Crimes committed in the virtual world have intensified in both form and frequency, pushing the Cyber Crime Investigation Bureau (CCIB) to diversify its suppression responsibilities as it celebrates its first anniversary.
The CCIB, a new-kid-on-the-block unit, has equipped the Royal Thai Police with some formidable crime-busting weaponry. Constantly on the lookout for cyber-crimes, the bureau’s jobs include keeping a step ahead of cyber criminals, piecing together clues in criminal cases, both on- and offline, and acting fast to catch the culprits in the real world.
The bureau, helmed by Pol Lt Gen Kornchai Klayklueng, was established on Sept 9 last year although it did not get down to performing its first crime-busting mission until Dec 22.
Pol Lt Gen Kornchai has been commissioner of the bureau since day one. He told the Bangkok Post that the CCIB is working on 2,480 cases involving 3,020 suspects. On average the bureau manages to arrest suspects in 10 cases a day.
A total of 928 officers have been deployed nationwide in active positions related to suppression and prevention of cyber-crimes and investigation services.
The CCIB’s investigation and crime suppression tasks are summed up in five areas: online fraud and call-centre scams, illegal trade of prohibited items, violation of cyber security, exploitation of children and women and pornography, and online gambling.
In the online-fraud cases, the bureau had on April 1 captured 17 suspects, including Singaporeans, Chinese and Malaysians, in the “shutdown petrol” scam which defrauded some 300 people by luring them to invest in a bogus petrol company.
On Feb 11, a Dutch man was caught swindling more than 5,000 people in a fraudulent scheme to invest in a shopping mall. He was intercepted at Suvarnabhumi airport as he was fleeing the country.
In illegal online trades, police nabbed three major illegal firearms traders following raids in Chiang Rai and Khon Kaen on Aug 11.
A total of 1,600 rifles, 173 pistols and more than 970,000 cartridges were seized from the suspects. On July 16, two men were charged with selling 76kg of marijuana and 112 bottles of marijuana oil online. Police found they had more than 30 million baht in their bank accounts.
As for cyber security violations, the bureau has sought prosecution against hackers of information, suspects in ransomware networks and those spreading fake news.
On Aug 4, the CCIB arrested a suspect who duped people into paying to secure appointments for non-existent Moderna vaccine in Chachoengsao. More than 50 fell prey to the scam causing 200,000 baht in damages.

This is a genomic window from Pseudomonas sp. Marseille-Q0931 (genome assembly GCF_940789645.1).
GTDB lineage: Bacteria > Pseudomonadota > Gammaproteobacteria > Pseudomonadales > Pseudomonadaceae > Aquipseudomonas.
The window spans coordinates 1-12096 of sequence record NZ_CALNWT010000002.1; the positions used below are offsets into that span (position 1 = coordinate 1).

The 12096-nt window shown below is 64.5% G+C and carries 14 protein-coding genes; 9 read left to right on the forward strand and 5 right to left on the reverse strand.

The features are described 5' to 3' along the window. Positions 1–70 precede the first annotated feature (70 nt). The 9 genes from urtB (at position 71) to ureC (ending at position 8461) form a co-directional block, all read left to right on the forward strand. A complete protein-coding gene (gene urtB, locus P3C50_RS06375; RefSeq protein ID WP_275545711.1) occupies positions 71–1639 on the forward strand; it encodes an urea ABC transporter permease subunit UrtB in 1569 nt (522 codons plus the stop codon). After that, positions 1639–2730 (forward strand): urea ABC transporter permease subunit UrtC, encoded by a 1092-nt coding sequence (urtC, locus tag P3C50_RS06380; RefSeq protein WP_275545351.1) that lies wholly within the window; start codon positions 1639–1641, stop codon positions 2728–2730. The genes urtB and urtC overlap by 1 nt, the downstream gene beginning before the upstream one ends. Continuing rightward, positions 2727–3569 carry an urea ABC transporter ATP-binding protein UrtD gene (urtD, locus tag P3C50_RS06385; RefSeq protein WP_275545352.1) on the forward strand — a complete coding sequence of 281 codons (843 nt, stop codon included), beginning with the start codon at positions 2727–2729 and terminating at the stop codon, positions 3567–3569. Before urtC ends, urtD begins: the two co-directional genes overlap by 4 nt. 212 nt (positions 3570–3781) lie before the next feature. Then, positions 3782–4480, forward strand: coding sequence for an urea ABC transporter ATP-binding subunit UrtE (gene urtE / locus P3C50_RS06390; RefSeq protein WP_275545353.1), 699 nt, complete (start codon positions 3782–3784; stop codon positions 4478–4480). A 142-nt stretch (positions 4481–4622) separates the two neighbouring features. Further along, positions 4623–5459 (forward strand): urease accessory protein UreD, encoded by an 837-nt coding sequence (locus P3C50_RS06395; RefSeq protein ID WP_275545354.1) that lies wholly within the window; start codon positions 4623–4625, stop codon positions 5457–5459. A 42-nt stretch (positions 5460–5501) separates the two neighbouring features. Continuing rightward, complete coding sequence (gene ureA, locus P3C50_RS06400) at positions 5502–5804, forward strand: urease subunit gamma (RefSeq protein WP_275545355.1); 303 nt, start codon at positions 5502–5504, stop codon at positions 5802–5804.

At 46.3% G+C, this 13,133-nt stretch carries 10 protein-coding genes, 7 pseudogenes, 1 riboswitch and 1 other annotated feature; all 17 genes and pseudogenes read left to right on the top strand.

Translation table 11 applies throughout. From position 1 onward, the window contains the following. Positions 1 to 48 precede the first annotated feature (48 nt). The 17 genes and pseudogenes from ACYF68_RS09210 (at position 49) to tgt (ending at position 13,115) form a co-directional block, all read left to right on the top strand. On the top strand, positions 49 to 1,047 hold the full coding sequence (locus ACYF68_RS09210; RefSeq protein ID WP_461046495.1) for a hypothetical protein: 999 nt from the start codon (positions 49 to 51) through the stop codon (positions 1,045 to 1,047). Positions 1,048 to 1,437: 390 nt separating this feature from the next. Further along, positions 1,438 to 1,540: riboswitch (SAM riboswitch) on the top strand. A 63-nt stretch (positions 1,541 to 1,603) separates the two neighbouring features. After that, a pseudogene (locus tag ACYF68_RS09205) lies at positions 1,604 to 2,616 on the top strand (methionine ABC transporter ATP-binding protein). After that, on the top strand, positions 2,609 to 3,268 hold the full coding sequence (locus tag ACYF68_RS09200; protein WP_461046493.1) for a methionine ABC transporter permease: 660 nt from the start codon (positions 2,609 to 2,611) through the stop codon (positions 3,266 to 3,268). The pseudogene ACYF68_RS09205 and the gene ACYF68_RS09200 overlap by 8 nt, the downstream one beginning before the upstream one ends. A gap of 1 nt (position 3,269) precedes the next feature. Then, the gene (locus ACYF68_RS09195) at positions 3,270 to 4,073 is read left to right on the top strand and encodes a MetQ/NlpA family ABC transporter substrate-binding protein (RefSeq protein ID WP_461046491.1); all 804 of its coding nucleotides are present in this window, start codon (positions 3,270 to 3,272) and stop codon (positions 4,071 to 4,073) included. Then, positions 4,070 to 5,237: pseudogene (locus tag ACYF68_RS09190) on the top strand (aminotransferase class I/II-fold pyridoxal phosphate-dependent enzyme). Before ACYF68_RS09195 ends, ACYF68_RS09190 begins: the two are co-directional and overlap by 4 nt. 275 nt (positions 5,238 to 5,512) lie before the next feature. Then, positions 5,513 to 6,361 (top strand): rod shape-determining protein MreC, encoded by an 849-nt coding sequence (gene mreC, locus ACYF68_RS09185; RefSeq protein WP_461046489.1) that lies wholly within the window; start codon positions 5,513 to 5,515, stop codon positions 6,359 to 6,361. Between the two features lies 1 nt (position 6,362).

On the exploitation of women and children, the internet is a free market for sharing video and still images of nudity and child pornography. These illegal activities are often linked to human trafficking networks. On Jan 26, the bureau caught a woman who ran an application featuring livestreams of sexual acts involving underage children.
In online gambling, the police launched sting operations across seven provinces including Bangkok and Chiang Mai on Feb 24, in which 34 people were arrested for running an illegal football betting application with more than one billion baht in circulation.
In January, two South Korean nationals, wanted on an Interpol red notice, were rounded up in Phuket on a charge of opening an online casino.
Of all the cyber-crimes, hackers and ransomware are gaining ground to emerge as threats to people’s information security, according to Pol Lt Gen Kornchai.
“These crimes pose a real challenge. Most people are not aware of the insidious danger of living in a globalised world where the hackers can creep up on you 24 hours,” he said.
People should be educated more about online threats to their privacy, personal safety and asset security, he said.
The CCIB has teamed up with the National Cyber Security Agency (NCSA) to devise new approaches and methods of heightening cyber security protection. The bureau is experiencing shortages in manpower and equipment although the agency is making efforts to tackle the problems so it can grow this year.
“What we’re heading in a direction where we can expect to see cyber-crimes being reined in more,” he said.
However, more equipment is needed to mount crucial tasks such as suspect identification and salvaging evidence in a digital database.
“Just like we need bricks and cement to build a strong house, digital tools can do much to provide cyber safeguards for people,” Pol Lt Gen Kornchai said.
“We can’t totally eradicate cyber-crimes. However, it is within our power to keep the crimes down as much as possible,” he said.
The CCIB faces constraints in providing consistent training to its personnel as digital threats constantly evolve, so Pol Lt Gen Kornchai said the bureau has secured overseas training and support in the form of equipment.
Turning closer to home, he said the CCIB is developing a system where people can a file a complaint and seek police assistance online.
— to www.bangkokpost.com